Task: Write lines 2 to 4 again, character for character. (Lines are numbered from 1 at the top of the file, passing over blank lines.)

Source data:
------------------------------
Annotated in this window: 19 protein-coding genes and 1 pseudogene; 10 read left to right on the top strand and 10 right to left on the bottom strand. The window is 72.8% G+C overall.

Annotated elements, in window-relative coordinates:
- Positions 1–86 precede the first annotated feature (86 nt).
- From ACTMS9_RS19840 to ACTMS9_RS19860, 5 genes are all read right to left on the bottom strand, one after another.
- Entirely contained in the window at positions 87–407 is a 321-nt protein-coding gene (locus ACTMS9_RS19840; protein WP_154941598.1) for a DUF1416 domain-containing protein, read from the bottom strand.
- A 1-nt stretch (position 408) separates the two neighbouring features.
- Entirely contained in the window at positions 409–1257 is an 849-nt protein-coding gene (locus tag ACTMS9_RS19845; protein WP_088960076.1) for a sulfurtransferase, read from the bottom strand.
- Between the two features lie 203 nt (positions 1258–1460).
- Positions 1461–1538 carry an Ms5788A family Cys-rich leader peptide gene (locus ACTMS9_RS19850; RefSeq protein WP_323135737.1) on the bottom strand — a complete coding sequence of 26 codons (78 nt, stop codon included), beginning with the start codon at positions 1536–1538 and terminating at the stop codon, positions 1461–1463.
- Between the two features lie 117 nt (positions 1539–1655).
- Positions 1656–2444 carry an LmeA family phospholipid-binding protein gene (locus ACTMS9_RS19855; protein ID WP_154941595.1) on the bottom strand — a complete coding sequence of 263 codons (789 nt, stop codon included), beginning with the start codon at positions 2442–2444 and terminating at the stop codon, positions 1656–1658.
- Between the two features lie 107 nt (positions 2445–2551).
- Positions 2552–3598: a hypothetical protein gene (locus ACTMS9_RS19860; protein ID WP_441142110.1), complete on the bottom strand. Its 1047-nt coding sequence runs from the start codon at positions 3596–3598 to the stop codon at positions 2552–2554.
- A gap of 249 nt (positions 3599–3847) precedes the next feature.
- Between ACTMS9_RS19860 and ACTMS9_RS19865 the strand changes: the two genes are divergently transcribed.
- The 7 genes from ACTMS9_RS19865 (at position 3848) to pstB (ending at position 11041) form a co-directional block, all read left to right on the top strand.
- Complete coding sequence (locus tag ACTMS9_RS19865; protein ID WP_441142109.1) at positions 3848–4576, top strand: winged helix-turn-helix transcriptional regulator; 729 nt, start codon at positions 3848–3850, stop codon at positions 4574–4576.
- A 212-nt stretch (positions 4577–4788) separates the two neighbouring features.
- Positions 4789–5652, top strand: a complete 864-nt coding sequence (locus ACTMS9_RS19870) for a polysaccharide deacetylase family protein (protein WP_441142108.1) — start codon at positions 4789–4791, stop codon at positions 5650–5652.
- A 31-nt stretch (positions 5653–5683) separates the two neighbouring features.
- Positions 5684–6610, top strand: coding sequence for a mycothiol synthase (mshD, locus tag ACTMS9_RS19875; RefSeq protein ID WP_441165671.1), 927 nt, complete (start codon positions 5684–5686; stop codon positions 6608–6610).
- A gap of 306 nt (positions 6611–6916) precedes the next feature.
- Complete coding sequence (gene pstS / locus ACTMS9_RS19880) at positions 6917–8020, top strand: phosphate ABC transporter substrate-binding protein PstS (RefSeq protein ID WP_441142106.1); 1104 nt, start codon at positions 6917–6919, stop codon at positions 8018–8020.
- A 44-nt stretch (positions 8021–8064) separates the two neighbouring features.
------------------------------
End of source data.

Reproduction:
Annotated elements, in window-relative coordinates:
- Positions 1–86 precede the first annotated feature (86 nt).
- From ACTMS9_RS19840 to ACTMS9_RS19860, 5 genes are all read right to left on the bottom strand, one after another.